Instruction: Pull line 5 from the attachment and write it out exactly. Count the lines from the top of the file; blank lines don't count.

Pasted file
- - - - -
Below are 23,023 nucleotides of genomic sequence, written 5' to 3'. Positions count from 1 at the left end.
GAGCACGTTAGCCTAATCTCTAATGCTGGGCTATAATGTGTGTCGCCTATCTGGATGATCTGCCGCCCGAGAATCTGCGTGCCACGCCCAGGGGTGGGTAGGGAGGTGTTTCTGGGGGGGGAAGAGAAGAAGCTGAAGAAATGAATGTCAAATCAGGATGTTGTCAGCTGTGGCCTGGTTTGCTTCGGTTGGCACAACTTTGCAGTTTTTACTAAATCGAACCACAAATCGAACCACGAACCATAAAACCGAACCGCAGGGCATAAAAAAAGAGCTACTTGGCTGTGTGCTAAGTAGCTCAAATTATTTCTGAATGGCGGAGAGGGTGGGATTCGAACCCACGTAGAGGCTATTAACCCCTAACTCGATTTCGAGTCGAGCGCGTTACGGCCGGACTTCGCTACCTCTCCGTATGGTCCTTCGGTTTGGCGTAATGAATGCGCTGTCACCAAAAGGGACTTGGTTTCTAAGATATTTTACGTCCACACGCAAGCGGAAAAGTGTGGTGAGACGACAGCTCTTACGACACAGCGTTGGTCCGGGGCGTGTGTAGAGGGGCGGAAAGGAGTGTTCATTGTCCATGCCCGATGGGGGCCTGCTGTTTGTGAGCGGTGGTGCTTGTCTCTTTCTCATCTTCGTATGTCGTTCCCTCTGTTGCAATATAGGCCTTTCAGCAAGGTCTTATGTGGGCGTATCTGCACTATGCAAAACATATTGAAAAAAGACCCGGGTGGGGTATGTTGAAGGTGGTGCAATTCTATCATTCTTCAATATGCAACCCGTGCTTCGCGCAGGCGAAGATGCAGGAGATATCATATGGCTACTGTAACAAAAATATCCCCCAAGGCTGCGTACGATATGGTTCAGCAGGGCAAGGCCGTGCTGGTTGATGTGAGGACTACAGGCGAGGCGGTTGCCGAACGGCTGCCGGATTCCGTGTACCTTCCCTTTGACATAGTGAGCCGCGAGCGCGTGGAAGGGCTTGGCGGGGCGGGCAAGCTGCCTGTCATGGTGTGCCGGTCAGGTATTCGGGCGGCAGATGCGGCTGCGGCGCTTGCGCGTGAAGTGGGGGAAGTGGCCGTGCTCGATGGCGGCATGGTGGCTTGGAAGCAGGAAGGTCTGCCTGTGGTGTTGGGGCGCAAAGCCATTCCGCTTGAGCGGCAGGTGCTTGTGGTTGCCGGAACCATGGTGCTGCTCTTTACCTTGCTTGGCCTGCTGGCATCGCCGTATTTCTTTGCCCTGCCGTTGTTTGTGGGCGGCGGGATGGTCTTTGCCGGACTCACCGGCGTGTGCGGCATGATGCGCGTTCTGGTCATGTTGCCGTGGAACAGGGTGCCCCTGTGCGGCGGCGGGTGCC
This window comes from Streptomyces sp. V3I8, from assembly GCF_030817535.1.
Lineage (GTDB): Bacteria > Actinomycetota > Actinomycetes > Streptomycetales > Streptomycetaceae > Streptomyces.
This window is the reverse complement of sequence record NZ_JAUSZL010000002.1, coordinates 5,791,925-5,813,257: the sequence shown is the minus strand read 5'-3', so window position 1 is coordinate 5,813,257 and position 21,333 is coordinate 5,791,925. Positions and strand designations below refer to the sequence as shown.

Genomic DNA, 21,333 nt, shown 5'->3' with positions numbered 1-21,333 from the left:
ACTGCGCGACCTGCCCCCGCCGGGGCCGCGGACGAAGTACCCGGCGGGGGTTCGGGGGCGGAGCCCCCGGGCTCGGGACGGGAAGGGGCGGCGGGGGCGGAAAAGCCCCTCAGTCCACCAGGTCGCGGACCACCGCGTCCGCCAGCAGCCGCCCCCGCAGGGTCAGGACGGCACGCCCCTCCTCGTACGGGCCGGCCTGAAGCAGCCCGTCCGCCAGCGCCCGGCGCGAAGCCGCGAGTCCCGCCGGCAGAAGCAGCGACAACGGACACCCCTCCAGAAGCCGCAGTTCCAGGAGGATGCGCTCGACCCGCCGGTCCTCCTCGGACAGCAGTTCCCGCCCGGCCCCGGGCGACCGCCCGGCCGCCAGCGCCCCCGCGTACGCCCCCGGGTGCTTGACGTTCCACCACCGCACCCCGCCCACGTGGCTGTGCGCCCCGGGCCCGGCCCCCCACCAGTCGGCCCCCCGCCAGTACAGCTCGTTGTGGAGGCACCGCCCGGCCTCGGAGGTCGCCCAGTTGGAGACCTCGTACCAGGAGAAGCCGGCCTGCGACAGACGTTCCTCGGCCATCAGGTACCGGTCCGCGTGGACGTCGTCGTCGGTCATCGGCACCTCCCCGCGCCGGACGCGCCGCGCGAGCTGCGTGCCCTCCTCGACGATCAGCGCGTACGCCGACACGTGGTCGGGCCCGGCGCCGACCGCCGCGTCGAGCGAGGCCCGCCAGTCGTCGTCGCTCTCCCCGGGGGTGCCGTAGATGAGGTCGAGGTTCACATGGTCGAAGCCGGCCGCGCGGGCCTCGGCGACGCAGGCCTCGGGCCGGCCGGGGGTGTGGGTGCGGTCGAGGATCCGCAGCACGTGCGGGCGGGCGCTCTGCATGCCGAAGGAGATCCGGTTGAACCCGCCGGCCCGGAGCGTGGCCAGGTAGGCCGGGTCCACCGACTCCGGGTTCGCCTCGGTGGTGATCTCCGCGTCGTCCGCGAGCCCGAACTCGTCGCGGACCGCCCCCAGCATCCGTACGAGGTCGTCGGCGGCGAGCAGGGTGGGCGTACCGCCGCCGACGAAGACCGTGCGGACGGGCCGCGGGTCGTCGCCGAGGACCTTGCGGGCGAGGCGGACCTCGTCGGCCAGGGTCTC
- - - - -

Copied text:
This window is the reverse complement of sequence record NZ_JAUSZL010000002.1, coordinates 5,791,925-5,813,257: the sequence shown is the minus strand read 5'-3', so window position 1 is coordinate 5,813,257 and position 21,333 is coordinate 5,791,925. Positions and strand designations below refer to the sequence as shown.